Name: Anjola Uprety
Hometown: Kathmandu, Nepal
Majors: Chemistry and applied mathematics
Expected graduation date: 2018
What did you do during the summer?
I had a summer undergraduate research fellowship (SURF) working on a collaborative project with two professors at Purdue University’s School of Aeronautics and Astronautics. Purdue has one of the most reputable materials science and engineering programs in the U.S., and I knew the project would help me grow as a researcher, develop skills, and build a network. It was a paid internship. I lived in an apartment complex that was sponsored by the program.
What did you research?
I performed fatigue tests on nickel-based superalloys. I prepared samples using cutting, mounting, and polishing processes, and characterized the samples using electron channeling contrast imaging techniques. Some of my other duties included reading articles and journals relating to the project; attending research seminars, weekly meetings and professional development seminars; and completing SURF assignments.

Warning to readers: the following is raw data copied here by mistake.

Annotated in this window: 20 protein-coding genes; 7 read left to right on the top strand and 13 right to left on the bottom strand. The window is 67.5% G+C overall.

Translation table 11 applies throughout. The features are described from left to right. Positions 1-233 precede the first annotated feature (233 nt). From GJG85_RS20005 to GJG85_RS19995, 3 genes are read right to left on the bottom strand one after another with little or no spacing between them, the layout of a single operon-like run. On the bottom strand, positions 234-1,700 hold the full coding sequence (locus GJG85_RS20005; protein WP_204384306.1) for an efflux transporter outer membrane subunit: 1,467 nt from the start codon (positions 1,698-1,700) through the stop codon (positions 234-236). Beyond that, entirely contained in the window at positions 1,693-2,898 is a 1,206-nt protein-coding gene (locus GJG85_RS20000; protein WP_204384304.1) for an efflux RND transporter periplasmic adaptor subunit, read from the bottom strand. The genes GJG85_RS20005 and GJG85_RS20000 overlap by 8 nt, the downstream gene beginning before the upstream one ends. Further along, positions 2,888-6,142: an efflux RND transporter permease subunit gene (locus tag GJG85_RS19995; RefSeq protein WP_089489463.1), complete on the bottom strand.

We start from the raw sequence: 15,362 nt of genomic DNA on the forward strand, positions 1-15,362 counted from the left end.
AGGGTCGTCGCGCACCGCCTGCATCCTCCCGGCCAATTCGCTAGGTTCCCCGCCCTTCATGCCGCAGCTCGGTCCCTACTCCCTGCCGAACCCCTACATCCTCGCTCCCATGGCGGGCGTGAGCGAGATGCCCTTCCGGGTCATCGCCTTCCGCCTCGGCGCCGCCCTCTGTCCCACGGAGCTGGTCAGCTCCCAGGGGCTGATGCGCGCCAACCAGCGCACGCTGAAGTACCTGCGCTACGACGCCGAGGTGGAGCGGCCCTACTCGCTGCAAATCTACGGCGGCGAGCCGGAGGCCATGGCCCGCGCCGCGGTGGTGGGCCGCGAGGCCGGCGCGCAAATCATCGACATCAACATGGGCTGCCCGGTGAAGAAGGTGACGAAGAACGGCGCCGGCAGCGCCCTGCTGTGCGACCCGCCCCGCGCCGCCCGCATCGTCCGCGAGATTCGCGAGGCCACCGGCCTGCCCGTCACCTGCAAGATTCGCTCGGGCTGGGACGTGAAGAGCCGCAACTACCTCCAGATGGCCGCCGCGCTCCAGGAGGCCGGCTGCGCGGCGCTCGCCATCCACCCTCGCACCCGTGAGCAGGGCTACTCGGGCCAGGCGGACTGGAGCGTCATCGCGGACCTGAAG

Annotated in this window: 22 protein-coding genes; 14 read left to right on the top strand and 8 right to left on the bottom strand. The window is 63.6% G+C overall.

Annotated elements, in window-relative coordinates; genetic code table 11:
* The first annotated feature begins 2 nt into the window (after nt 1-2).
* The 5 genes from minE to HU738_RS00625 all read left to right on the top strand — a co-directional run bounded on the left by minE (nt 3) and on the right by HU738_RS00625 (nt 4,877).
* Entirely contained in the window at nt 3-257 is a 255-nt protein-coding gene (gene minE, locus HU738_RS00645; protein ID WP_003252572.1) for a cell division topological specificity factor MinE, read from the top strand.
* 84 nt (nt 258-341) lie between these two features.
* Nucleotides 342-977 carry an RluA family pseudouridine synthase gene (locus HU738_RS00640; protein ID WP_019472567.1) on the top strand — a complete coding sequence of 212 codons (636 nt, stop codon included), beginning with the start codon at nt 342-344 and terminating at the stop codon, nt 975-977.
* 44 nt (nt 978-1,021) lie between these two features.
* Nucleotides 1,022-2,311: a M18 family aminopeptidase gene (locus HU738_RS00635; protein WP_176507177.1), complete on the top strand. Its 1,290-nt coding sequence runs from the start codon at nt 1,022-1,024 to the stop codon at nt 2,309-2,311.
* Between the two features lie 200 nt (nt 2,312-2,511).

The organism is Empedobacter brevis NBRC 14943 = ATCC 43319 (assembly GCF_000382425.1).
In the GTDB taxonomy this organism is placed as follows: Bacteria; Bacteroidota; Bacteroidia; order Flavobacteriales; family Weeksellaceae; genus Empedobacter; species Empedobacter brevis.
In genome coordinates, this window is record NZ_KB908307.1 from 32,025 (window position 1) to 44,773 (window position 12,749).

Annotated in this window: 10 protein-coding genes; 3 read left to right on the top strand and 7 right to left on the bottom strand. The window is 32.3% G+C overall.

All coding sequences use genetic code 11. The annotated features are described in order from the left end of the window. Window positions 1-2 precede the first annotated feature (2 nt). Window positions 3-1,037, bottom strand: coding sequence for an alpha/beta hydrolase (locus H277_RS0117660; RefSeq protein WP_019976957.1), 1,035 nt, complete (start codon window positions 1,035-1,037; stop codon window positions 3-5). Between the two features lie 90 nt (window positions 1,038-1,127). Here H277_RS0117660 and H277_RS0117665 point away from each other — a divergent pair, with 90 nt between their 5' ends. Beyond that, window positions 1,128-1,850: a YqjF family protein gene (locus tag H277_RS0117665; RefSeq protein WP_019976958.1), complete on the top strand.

What did you learn about yourself?
As a chemistry and applied mathematics major, I had not taken a single course in materials engineering. I knew that I wanted to apply to a materials engineering graduate program after Wesleyan and feared that I’d have a bit of a disadvantage because of my majors. I had to work hard to learn the research techniques and understand the materials science concept in a short period of time. I was able to adapt and perform well, and I now know that anything is possible if my effort is one hundred percent. By the end of the summer, the doubts I had about not being able to compete with other applicants were gone and I felt more confident and sure about my future in this field.
Did the internship change your goals?
The internship reinforced my goals and helped me prepare for graduate school and for a career in materials engineering. I gained experience in using analytical instruments, learned how to network with professors and professionals, and developed leadership and communication skills.
Was this your first summer research internship?
No. I had internships after my first and sophomore years, both at the University of Minnesota. My first was in the Department of Organic Chemistry and the second was in the Department of Physical Chemistry.
Would you recommend internships to others?
Yes, definitely. Internships help students develop experimental, communication, and leadership skills that are important for success in graduate school and in the workplace.